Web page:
Concocting stories was considered fundamentally frivolous and immoral. But Murasaki’s “Tale of Genji” was so self-evidently great that it was quickly accepted — and very soon revered. Subsequent generations overcame the taint of immorality by conflating the amorous character of Prince Genji with the Buddha — that other radiantly smiling prince — and by attributing a level of divinity, or at least divine inspiration, to Murasaki herself.
By the late 12th century, a legend had already formed that the aristocratic author, following a prompt from the empress, had secluded herself in a temple to write the tale, while gazing at the moon’s watery reflection. As she wrote, she felt simultaneously obliged to atone for her “sinful” activity by copying out a Buddhist sutra and offering it to the temple.
That temple, Ishiyamadera, has long been a pilgrimage site with its own so-called Genji-room. It has lent generously to the Met, which re-created aspects of the Genji-room shrine for the show. Pictures of Murasaki at a low writing desk in her characteristic pose — head slightly bent, black hair flowing over patterned robes — are complemented by a 10th-century sculpture of a bodhisattva, which women since Murasaki’s time have prayed to with womanly hopes: conception, safe childbirth, marital harmony.
The most popular Buddhist scripture of Murasaki’s day was the Lotus Sutra. Promising salvation for everyone who read it, it was linked with healing and longevity rites. So those with means commissioned lavishly decorated copies. By the late 12th century, the influence of Genji was already such that a new kind of Lotus Sutra emerged with the specific aim of rescuing its author from hell for, as McCormickwrites in the catalogue, “having succumbed to the lure of seductive fictions.”
It’s not clear whether one of the most precious works in the show, a Lotus Sutra from Nara, Japan — designated a Japanese National Treasure — is a specifically “Genji”-related sutra, one that combined excerpts from “Genji” with scripture from the sutra. But it is in any case a marvel to behold: Each character from the text, outlined in gold ink, is presented as a Buddha icon seated atop a lotus.
Among many beautiful objects on display is an 18th-century lacquered portable book cabinet designed to hold the book’s 54 separately bound chapters. Each half has drawers inscribed with the appropriate chapters’ titles. The sides and the top are ingeniously decorated with images of the landscape surrounding Ishiyamadera temple.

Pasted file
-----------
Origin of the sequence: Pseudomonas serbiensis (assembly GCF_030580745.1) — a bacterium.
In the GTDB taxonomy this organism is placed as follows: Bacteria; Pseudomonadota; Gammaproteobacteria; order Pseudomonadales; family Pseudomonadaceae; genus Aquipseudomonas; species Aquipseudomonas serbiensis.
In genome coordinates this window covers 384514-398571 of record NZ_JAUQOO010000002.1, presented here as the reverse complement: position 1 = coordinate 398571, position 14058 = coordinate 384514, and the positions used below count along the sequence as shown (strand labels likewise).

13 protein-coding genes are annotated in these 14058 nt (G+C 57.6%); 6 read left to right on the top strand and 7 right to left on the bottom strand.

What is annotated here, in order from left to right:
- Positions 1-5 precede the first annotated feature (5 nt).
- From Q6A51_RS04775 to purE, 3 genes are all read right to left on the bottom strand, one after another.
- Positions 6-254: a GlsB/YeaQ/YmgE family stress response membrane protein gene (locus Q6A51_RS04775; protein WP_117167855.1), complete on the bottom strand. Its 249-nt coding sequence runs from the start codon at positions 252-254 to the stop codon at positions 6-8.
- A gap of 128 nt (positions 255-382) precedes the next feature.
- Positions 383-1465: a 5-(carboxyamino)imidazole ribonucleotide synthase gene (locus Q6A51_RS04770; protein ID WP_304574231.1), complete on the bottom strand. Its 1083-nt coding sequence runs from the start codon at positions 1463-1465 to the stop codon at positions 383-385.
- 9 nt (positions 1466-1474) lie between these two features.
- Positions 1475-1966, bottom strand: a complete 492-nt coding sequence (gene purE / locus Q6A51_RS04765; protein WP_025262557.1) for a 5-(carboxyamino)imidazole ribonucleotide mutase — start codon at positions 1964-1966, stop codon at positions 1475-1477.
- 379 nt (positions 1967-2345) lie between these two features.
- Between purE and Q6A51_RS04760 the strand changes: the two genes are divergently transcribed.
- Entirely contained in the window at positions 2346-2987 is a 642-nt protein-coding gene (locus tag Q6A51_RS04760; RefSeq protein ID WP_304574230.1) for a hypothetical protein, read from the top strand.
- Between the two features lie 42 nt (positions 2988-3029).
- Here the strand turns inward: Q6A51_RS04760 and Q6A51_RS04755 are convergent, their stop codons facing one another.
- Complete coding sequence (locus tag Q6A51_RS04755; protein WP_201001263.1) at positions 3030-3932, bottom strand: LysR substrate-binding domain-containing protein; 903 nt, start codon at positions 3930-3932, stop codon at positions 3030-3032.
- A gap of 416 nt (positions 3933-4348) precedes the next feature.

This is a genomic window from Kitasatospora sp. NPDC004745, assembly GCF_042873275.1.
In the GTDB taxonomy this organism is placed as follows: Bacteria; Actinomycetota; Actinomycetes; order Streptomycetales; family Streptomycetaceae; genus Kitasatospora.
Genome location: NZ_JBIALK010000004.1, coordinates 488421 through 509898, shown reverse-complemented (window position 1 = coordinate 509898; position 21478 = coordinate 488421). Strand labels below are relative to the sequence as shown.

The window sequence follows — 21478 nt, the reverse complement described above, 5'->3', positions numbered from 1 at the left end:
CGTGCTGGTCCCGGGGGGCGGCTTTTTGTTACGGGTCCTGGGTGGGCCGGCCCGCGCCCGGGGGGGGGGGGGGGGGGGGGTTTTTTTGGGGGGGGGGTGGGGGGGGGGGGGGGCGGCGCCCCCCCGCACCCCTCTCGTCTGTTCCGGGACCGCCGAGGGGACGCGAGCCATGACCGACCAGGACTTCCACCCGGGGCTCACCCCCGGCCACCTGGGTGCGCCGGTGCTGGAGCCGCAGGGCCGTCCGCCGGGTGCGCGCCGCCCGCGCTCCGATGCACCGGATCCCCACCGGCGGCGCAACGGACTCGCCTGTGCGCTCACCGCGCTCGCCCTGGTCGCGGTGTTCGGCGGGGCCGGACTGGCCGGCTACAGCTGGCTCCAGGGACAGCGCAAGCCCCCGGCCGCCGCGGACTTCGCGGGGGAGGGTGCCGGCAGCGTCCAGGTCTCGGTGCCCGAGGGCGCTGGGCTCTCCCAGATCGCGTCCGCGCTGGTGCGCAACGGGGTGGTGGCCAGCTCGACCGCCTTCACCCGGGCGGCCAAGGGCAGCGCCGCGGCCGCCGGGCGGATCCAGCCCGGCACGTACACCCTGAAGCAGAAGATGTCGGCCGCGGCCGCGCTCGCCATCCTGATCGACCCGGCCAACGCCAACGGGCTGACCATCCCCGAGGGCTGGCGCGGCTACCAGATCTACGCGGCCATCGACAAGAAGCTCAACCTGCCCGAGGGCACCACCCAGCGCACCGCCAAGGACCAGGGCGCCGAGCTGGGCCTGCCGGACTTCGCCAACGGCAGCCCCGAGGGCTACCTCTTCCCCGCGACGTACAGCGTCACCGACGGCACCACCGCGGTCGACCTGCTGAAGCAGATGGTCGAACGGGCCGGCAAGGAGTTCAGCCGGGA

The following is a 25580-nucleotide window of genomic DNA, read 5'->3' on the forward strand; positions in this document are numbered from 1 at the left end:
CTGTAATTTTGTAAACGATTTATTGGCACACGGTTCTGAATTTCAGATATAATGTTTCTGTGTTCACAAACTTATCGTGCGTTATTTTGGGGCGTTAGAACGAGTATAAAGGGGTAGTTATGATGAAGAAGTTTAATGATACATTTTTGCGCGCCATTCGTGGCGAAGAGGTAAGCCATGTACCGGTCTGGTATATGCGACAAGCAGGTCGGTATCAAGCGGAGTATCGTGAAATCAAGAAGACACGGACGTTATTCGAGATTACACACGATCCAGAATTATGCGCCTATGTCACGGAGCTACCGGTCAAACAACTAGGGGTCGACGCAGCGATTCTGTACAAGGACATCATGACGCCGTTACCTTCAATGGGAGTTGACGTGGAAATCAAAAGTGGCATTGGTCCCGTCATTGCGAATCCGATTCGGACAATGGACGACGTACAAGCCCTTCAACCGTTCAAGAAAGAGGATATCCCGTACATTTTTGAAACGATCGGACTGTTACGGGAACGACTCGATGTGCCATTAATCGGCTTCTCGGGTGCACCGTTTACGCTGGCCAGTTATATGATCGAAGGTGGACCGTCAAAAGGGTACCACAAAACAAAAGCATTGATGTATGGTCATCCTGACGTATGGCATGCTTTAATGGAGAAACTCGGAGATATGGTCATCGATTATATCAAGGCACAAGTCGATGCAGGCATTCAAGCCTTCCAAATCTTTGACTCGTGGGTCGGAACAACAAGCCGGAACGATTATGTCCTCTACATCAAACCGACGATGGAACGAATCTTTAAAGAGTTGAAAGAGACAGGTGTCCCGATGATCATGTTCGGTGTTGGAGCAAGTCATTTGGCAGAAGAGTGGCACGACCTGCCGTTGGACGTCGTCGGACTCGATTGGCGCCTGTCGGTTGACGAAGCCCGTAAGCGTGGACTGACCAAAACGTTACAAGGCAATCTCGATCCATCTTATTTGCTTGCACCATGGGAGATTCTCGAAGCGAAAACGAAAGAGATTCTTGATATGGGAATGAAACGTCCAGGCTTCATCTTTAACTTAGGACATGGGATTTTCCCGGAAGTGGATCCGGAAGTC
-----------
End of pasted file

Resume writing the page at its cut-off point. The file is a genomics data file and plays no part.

It became conventional to illustrate each chapter of “Genji” with a single, representative scene that viewers would recognize. Thus, a highlight of the show is the oldest extant complete set of “Genji” illustrations, an early 16th-century masterpiece by Tosa Mitsunobu, owned by Harvard Art Museums. Each illustration complements a page of calligraphy. The calligraphy was written by six Japanese nobleman. So the album as a whole is a collaborative, personalized version of the tale, and yet another indicator of “Genji’s” profound hold over the Japanese imagination.
For me, the most richly suggestive piece in the exhibition is a pair of folding screens by Tosa Mitsuoki, who was the head of a painting school in the 17th century. One shows a scene from Chapter 23, when Genji visits the Akashi Lady’s quarters on New Year’s Day only to find her absent — and yet suggestively present: There is the alluring smell of exotic incense, and her possessions are elegantly scattered around the room.
The mood is thus of ambivalence and frustrated intimacy. What is amazing about the painting is that the artist has overlaid the entire scene with translucent green horizontal stripes, so that we are made to feel as if we were voyeurs, glimpsing the scene through bamboo slats.
“Content,” said Willem de Kooning (in a different context, coming out of a very different tradition), “is a glimpse.” This painting, and this whole marvelous show, double down on that insight. Its main effect, of course, is to make you yearn for a second, longer look.
The Tale of Genji: A Japanese Classic Illuminated Through June 16 at the Metropolitan Museum of Art, New York. metmuseum.org.